Nest CEO says customer data will not be shared with the Google mothership unless users opt-in

When Google announced that they were going to buy Nest for $3.2 billion, the first reaction people had was what’s Google going to do with all of their data? Think about it for a second. The Nest thermostat tracks when you’re home and which rooms you’re in so that it can intelligently adjust the temperature in your house. Nest’s CEO, speaking at a conference in Munich, has said that Nest’s data will not be shared with Google, and that if the company does change its privacy policy, users will have to opt-in.

Is this good PR or can Nest still screw people over? The optimist in me wants to say that everything is fine, but realistically speaking, the number of people that care about the small details in their privacy policy can be counted on one hand. Most people will be prompted with news that a software update is available for their Nest, and that in order to install it, they should hit OK. Once they hit OK, they’ll also agree to the new privacy policy, and will be none the wiser.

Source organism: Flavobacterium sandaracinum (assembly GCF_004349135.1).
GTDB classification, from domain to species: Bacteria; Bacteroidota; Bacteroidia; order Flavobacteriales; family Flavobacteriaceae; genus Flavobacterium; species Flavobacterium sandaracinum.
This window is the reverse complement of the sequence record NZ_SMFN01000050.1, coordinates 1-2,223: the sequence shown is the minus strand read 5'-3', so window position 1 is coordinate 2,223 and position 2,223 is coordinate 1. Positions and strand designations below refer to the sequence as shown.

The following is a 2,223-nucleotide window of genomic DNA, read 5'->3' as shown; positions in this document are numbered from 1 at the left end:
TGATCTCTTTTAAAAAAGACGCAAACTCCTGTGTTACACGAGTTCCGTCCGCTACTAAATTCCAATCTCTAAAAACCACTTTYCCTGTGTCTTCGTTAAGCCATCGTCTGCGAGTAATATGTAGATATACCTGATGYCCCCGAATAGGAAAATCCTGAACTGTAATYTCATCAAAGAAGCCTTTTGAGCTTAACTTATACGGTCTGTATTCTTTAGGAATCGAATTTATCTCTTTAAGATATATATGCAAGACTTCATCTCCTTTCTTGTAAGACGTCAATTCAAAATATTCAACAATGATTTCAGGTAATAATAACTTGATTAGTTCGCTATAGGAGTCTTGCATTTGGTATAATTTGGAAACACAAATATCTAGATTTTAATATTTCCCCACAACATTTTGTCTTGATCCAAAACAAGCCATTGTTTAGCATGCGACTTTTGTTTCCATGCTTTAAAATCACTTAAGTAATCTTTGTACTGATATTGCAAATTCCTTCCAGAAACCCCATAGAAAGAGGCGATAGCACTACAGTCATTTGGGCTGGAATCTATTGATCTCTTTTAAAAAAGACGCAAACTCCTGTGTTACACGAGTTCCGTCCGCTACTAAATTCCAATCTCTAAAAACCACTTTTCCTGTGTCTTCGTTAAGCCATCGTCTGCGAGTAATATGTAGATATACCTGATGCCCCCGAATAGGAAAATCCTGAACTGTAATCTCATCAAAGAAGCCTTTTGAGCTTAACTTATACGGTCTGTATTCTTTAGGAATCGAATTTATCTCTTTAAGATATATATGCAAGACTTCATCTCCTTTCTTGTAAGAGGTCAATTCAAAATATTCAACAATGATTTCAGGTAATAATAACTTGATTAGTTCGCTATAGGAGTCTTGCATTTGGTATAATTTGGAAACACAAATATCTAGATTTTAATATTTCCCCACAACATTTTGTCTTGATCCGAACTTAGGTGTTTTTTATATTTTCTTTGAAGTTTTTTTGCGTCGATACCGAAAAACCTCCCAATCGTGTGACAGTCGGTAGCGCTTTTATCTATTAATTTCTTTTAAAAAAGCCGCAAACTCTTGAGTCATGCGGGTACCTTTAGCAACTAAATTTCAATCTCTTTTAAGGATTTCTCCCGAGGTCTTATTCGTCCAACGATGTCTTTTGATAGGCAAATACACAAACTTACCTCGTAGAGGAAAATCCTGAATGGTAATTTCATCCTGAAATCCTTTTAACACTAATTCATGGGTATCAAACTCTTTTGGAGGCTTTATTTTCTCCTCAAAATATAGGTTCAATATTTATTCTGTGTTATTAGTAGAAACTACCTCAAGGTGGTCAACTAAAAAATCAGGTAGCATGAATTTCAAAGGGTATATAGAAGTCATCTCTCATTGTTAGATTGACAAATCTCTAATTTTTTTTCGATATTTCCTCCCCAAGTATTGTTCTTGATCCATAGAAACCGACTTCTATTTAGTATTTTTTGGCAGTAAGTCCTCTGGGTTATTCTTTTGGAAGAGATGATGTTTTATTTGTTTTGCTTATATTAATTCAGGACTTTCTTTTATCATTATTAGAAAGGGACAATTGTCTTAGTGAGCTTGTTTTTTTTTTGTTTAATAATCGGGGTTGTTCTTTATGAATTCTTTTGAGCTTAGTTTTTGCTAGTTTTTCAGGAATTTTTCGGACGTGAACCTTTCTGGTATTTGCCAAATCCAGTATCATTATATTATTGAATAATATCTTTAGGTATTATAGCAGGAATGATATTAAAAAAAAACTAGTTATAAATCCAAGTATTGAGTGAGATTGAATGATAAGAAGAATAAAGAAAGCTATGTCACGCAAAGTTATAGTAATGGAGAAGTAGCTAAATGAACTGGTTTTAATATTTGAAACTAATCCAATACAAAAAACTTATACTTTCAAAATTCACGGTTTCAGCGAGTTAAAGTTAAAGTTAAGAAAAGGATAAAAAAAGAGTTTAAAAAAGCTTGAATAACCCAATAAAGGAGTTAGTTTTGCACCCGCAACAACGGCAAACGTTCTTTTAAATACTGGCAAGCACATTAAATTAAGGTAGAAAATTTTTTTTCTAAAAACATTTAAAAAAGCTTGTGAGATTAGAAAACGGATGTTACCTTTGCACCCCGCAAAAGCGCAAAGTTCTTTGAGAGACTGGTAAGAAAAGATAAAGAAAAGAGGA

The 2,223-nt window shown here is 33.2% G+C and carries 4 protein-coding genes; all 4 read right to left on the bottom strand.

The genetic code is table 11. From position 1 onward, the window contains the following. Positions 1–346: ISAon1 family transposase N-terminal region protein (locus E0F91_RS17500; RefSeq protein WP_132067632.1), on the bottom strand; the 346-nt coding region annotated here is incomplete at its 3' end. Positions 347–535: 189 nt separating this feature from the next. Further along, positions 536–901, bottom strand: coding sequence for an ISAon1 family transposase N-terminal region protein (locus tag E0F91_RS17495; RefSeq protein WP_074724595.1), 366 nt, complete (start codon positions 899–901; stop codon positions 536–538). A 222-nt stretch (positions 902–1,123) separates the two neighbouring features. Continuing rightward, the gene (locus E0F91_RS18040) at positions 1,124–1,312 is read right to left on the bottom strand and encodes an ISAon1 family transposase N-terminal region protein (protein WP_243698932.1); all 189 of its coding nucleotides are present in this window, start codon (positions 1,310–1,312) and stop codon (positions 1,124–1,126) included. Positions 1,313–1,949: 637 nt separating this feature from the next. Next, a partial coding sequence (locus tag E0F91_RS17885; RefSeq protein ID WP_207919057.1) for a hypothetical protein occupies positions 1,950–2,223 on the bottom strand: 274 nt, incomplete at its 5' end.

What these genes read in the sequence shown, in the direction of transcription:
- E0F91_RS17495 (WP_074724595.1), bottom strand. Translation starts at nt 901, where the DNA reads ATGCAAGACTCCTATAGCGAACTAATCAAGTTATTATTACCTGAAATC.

Taking a step back, the mere fact that people were angry that Google bought Nest should have the alarm bells going off in Mountain View. Once upon a time, people loved this company and trusted them with all their personal information. Now, thanks to Google+ being shoved down everyone’s throat and Google combining data about you from their various services have people up in arms.

Time changes everything, I guess.

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